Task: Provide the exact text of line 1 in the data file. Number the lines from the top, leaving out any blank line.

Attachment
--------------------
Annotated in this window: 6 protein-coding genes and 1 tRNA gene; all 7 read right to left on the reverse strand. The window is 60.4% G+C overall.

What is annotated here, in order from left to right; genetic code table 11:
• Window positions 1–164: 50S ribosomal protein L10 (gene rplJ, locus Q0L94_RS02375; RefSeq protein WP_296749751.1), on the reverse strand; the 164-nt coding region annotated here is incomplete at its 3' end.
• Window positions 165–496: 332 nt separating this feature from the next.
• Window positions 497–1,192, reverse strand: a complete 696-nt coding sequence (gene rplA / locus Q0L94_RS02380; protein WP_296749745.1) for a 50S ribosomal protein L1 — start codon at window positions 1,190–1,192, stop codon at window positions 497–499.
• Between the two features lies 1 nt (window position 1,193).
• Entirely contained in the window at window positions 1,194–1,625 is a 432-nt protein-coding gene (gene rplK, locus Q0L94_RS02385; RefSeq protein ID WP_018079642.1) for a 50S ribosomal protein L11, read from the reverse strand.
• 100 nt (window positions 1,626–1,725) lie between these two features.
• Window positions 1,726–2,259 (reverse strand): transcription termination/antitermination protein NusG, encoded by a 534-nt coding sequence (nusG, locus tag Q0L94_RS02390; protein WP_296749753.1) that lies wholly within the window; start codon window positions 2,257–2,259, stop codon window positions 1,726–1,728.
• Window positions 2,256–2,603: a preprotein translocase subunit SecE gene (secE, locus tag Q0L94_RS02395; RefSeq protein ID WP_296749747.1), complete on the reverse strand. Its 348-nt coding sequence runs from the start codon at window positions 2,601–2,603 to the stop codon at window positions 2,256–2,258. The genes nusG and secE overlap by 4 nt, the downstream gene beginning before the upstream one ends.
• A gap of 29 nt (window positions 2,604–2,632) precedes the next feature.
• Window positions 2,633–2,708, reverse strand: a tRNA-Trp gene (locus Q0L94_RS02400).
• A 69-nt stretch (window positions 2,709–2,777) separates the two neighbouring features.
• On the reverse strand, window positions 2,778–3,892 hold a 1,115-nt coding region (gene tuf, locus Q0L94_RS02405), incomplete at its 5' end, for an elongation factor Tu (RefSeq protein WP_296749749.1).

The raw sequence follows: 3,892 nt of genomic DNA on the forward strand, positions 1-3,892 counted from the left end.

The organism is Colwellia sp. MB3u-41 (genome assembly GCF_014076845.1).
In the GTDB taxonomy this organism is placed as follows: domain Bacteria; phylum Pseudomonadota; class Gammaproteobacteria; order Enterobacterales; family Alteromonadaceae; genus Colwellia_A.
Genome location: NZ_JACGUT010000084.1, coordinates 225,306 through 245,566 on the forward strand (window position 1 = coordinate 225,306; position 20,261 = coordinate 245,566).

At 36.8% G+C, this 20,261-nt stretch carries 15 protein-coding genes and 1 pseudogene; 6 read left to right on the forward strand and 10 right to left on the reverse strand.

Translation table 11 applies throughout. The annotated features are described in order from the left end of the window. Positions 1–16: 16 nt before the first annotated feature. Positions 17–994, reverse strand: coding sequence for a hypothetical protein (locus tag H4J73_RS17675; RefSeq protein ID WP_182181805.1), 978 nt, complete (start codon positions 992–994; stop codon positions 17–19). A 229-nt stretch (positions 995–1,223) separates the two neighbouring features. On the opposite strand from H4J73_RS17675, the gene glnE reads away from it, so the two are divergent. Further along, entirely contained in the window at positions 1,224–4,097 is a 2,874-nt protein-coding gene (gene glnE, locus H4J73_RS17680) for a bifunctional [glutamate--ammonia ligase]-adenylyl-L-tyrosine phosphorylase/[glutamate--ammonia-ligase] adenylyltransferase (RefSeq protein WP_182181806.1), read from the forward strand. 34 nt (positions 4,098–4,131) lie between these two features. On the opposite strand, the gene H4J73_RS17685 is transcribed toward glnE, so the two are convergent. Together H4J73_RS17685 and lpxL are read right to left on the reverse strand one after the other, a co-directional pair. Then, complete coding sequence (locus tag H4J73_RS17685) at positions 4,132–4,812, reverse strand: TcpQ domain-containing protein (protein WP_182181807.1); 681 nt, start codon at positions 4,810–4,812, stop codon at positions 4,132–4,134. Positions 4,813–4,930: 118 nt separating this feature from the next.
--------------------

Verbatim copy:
Annotated in this window: 6 protein-coding genes and 1 tRNA gene; all 7 read right to left on the reverse strand. The window is 60.4% G+C overall.